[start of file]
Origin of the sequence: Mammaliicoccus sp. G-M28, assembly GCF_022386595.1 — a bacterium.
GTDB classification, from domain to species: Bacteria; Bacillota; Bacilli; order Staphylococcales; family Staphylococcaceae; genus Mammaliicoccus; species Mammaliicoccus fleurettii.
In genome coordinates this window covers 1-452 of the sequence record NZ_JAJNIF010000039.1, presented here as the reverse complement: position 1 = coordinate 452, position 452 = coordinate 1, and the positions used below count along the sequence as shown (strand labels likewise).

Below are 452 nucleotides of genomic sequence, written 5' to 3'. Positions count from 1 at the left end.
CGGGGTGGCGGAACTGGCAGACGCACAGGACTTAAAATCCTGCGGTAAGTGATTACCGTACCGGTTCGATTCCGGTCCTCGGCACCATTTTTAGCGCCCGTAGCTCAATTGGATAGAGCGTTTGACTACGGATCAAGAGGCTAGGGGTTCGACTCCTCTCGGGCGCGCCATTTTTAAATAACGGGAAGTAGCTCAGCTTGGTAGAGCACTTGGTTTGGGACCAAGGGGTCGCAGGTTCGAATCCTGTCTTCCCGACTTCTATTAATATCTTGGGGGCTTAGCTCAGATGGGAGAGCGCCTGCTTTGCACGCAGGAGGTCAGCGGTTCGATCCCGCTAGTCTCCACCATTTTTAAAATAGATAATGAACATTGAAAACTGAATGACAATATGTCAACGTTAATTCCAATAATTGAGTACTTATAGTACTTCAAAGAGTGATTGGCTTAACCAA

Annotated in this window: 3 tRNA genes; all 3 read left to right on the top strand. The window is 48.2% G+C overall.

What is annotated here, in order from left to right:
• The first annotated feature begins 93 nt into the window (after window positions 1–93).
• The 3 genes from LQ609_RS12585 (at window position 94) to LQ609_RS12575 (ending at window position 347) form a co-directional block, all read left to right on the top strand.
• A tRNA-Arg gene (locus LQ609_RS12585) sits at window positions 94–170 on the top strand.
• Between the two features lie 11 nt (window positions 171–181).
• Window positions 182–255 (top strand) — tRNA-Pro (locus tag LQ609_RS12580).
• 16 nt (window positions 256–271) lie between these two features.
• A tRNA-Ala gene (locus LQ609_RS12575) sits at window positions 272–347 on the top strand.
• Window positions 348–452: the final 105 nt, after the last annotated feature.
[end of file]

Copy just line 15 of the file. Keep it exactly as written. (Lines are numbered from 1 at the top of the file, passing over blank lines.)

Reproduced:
• Window positions 348–452: the final 105 nt, after the last annotated feature.